Eventually, this would lead to a lawsuit from Cabell challenging ZPI's authority over Zorro. Cabell not only looked for a declaration that his own musical didn't infringe any copyrights and that ZPI's trademarks were registered fraudulently, he contended that ZPI used material from his script in both Allende's book and the follow-up musical.

On Friday, U.S. District Judge Edward Davila put a coda on one aspect of this fight.

"In his original motion, Plaintiff argued that he is entitled to summary judgment of non-infringement because his musical is just a composition of elements from the public domain, it does not infringe," writes the judge. "Defendants did not respond to these arguments. The Ninth Circuit has held that a plaintiff has ‘abandoned ... claims by not raising them in opposition to [the defendant’s] motion for summary judgment.’ Accordingly, the Court deems Defendants to have abandoned the position that Plaintiff does not infringe its copyrights on the merits."

That means that Z – The Musical of Zorro, after two decades of being under a legal cloud, is officially kosher. 

Now, the question is whether ZPI has infringed Cabell's work. Although Z – The Musical of Zorro is based on material that's in the public domain, copyright law entitles those who add original expression to what has come before to gain copyright on novel elements. That transforms Cabell from accused infringer into the aggressor and if he can show that ZPI's musical lifted his own imaginative flourishes, he wins the case. Ironically, Cabell is aided in his legal pursuits by the very fact that Gertz was provided the script in 1996 for a potential license.

As Davilla sums it, "Where, as here, there is no direct evidence of copying, copying can be proven circumstantially by showing a defendant had 'access' to a plaintiff’s copyrighted material and that the two works at issue are 'substantially similar.'"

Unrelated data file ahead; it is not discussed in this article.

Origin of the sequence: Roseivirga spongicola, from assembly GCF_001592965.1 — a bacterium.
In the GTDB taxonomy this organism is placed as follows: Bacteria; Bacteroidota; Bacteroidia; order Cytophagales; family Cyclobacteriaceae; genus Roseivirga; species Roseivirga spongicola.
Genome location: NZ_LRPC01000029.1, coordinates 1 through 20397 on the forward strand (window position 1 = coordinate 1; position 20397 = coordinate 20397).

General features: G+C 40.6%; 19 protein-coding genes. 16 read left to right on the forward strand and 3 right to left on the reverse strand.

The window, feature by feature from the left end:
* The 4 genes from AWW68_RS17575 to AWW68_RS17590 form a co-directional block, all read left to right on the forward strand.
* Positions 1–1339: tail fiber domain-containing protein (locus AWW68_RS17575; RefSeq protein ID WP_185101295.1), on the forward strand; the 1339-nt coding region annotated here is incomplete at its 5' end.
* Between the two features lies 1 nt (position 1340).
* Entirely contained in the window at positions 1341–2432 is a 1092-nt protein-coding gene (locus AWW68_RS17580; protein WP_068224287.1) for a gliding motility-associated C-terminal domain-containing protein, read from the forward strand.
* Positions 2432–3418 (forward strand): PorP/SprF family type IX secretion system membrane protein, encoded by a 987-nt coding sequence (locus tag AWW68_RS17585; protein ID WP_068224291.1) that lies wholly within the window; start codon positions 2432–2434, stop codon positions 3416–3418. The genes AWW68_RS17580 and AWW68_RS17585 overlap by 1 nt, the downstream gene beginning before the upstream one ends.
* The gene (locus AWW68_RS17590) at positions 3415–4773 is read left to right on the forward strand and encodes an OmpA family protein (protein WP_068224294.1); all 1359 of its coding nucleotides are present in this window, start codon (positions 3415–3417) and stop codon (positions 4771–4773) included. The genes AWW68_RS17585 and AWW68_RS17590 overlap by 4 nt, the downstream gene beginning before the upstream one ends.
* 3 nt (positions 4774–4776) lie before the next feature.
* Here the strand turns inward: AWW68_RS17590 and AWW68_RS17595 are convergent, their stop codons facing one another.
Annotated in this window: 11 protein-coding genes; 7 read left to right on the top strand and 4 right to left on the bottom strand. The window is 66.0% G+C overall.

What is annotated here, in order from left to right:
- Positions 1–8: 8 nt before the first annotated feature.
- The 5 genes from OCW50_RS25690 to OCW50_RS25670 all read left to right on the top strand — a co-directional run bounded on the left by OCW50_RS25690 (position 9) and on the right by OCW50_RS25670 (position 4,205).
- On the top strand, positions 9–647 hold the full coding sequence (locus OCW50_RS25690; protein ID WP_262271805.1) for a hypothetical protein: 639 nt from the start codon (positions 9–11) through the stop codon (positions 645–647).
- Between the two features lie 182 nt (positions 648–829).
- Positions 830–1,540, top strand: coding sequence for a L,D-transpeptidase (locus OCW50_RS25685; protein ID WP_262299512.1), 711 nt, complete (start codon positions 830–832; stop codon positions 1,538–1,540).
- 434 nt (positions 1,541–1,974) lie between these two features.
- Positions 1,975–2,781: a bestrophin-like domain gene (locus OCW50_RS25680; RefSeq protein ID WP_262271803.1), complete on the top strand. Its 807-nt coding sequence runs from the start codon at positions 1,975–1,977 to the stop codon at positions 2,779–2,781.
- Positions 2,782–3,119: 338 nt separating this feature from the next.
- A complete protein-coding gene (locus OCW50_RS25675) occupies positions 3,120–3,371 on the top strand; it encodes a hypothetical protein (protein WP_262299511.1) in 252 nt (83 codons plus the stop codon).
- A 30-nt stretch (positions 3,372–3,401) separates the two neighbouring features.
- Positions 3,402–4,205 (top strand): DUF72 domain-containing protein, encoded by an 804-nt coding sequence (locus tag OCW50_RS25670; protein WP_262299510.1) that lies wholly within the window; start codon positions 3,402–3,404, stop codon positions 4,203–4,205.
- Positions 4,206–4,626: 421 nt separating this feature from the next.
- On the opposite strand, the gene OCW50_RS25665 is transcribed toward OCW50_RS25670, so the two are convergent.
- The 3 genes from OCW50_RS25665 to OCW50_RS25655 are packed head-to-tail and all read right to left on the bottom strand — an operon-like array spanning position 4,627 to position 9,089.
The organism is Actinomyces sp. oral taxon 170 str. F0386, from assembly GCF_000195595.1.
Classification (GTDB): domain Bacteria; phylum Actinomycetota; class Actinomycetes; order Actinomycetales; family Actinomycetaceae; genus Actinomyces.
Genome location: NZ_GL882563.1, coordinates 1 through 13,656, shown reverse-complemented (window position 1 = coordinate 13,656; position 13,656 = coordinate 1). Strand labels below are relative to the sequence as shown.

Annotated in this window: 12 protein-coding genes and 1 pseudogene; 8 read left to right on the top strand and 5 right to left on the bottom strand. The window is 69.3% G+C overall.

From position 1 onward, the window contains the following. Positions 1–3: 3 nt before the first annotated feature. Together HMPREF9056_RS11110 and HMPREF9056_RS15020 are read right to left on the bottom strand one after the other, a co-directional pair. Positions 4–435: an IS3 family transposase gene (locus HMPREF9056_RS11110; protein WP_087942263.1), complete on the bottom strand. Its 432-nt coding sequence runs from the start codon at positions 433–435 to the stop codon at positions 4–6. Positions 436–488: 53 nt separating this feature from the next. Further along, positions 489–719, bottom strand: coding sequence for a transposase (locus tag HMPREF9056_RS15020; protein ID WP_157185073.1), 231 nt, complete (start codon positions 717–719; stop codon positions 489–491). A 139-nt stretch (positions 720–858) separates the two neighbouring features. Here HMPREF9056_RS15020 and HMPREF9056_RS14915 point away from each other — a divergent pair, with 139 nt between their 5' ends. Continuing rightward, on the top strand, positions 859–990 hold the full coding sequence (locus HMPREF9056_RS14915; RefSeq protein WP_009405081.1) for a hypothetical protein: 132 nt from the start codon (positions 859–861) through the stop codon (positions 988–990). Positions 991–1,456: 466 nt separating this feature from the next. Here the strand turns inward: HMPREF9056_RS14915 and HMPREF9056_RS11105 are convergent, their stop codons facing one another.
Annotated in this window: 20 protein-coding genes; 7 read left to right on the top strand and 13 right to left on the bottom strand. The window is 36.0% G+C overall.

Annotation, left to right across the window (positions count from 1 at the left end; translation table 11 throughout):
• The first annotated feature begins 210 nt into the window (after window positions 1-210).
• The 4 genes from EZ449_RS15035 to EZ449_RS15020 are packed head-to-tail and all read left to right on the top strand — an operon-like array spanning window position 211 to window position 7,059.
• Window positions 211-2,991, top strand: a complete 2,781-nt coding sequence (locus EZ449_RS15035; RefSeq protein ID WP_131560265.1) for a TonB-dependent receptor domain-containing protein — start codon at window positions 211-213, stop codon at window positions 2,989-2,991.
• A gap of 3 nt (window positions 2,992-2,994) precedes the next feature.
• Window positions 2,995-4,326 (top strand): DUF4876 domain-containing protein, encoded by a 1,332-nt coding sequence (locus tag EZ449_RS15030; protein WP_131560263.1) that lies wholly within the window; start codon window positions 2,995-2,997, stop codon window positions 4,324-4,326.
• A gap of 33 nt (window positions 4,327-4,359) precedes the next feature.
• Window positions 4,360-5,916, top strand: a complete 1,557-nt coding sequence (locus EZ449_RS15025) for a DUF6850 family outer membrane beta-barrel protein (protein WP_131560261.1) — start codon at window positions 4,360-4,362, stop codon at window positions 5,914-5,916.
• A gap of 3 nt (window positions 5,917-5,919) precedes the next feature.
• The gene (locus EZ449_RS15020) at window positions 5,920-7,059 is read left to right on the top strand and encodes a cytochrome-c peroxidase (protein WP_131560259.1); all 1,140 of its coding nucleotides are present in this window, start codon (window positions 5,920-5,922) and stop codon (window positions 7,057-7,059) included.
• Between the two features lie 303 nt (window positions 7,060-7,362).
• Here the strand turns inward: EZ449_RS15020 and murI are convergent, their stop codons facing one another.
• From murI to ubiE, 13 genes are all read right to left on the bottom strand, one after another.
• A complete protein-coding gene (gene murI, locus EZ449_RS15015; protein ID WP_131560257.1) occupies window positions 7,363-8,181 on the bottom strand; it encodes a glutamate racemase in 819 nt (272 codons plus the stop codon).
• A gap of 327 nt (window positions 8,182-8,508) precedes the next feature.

The judge doesn't see access or striking similarity when it comes to the Allende novel and throws out a copyright claim directed there, accordingly.

But when it comes to the musical, Davilla writes, "First, a reasonable juror could find that the plot of the ZPI Musical is substantially similar to the plot of the Cabell Musical. Unlike the Allende Novel, the ZPI Musical focuses more on the adventures of a mature Zorro in Spanish California, which is similar to the focus of the Cabell Musical. As such, more similarities among the plots exist. For example, as Plaintiff points out in his supplemental briefing, both the Cabell Musical and the ZPI Scripts feature a female tavernkeeper who flirts with and seduces the sergeant. To be sure, there are also similarities between the Cabell Musical and the ZPI Scripts also appear in the Public Domain Works and thus, are not protectable. There are also a number of differences between the Cabell Scripts and the ZPI Scripts. Nevertheless, this is at least enough to create a triable issue of fact as to whether the plot of the ZPI Musical is substantially similar to the plot of the Cabell Musical."

The judge provides similar analysis with respect to characters, setting and themes of the two musicals. Ultimately, Zorro rights are headed to trial. But it won't be the company that spent years threatening a lawsuit on the offensive side.